Birds of a feather

SES, 20 April 2020

The Southern Eye Birdwalk: Lockdown edition

With the concern and uncertainty in our daily lives never has the opportunity to get outside to reconnect with nature been so important. Allan Simpson reports on his latest Covid-19 bird-watching quest through a slumbering autumnal city.

Yes, April’s Birdwalk proceeded – but under the extraordinary Covid-19 lockdown rules we found ourselves living through. I co-opted Beth, the only other person in my isolation bubble, to come with me.

The first Tuesday coincided with Canterbury DHB’s first clinic at the Southern Eye premises, where they are taking over our ground floor for three days a week. This is yet another example of the close co-operation built between public and private ophthalmology in our city and a recognition that we are all in this together.

The Corona virus is a stark reminder that we humans cannot live on this planet separately from the animal and plant kingdoms, particularly with our unsustainable lifestyles threatening these vital kingdoms. The virus is a wake-up call from our complacency.

It was a melancholy thought for the autumn day. Outside our front door three ducks were flying northeast and a couple of Black-backed Gulls circled overhead. There was no sign of any activity in the Swallows’ nests above our entrance.

Two Paradise ducks were standing on the riverbank outside our offices, deserted now with the management team working from home. The breeze was rustling autumn leaves on the pavement by the river, and a number had blown onto the water and were floating out to the estuary.

The streets were quiet too as we crossed the Town Hall Bridge, from which we counted thirty Canada Geese on the river downstream, a number with their white backsides in the air as they grazed underwater. There were four Mallards with them.

Then a couple of Swallows swooped past at head height and a pair of Black-billed Gulls sat on the riverbank opposite Southern Eye. I wondered if there still be any at ‘Apocalypse Colony’, a name and place that now seems less surreal and irrelevant than it did last bird walk.

It turns out there were no Black-billed gulls remaining, just a dozen lethargic Red-billeds and a couple of Mallards in the stagnant green water. On the way to Margaret Mahy we saw no more than a sparrow but, as Beth reminded me, “a sparrow counts too”.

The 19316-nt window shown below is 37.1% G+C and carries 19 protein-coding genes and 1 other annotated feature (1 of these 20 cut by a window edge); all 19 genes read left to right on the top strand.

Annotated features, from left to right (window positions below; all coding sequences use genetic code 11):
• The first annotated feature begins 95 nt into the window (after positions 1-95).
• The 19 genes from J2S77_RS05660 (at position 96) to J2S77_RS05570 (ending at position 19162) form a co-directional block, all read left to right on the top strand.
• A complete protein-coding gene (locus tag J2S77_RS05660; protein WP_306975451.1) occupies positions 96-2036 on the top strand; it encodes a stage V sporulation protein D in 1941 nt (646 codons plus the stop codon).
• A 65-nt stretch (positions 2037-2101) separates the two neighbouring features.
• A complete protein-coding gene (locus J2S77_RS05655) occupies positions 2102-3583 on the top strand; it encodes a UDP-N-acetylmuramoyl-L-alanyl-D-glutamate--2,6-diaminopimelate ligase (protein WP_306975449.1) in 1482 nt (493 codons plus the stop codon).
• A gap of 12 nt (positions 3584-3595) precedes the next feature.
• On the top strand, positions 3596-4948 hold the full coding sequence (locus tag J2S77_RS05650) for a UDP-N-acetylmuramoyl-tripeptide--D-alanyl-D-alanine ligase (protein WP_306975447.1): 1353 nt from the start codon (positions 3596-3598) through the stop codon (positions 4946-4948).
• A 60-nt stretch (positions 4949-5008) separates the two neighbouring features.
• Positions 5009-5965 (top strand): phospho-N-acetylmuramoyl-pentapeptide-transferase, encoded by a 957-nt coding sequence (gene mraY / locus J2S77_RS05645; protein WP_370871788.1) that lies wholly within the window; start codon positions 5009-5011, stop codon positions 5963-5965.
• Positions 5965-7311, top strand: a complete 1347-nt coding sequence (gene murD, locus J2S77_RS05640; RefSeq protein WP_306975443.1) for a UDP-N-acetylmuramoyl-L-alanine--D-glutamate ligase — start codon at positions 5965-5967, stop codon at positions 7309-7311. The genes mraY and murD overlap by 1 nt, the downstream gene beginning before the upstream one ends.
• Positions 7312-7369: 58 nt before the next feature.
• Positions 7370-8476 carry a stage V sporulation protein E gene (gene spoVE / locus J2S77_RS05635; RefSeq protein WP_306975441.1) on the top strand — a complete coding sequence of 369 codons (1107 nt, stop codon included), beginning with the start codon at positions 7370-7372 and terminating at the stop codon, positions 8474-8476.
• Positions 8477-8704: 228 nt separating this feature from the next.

However as we crossed Manchester St we saw where most of the gulls were – and these were not at all lethargic. On the riverbank next to the landing a bearded man with a cardboard box on a bicycle was corralling and feeding them.

“Are you looking for the Black-billed?” he asked. As we passed with the requisite two-metre distance, he stated, “These fifty are all Red-billed. The Black-billed have moved to Swanns Rd. There’re about forty there.”

So, life moves on for the Black-billed Gulls.

Nearby a pair of Paradise Shelducks was challenging a large Black-backed Gull. It was an equal match it seemed – but they all flew off before declaring a winner.

We got as far as Madras Street before it was time to turn back. Here I noticed properly for the first time the Edmonds Clock Tower sitting on the riverbank lawn, its four sides labelled Faith, Hope, Peace and Charity – old-fashioned sentiments perhaps.

Indeed, its foundation stone was laid in 1929, the year of the Wall St Crash that set off The Great Depression. Across the bridge was Graham Bennett’s sculpture made of steel from the Twin Towers that came down in 9/11, a reminder both of the suffering in New York and the world with the current pandemic. Even then, this threat will be dwarfed by the changes ahead through global heating.

A brisk walk back to Southern Eye took us by the stalled Otakaro Orchard. Will that ever regain enough funding to complete its grand vision in the inevitable recession? Or might we suddenly remember the lessons it was aspiring to teach us about food resilience, local sustainability and Mahinga Kai? How do we value natural resources that sustain our life? Surely, everything needs to be re-evaluated in the new world we are moving in to. There is still hope.

Thanks for reading,

Allan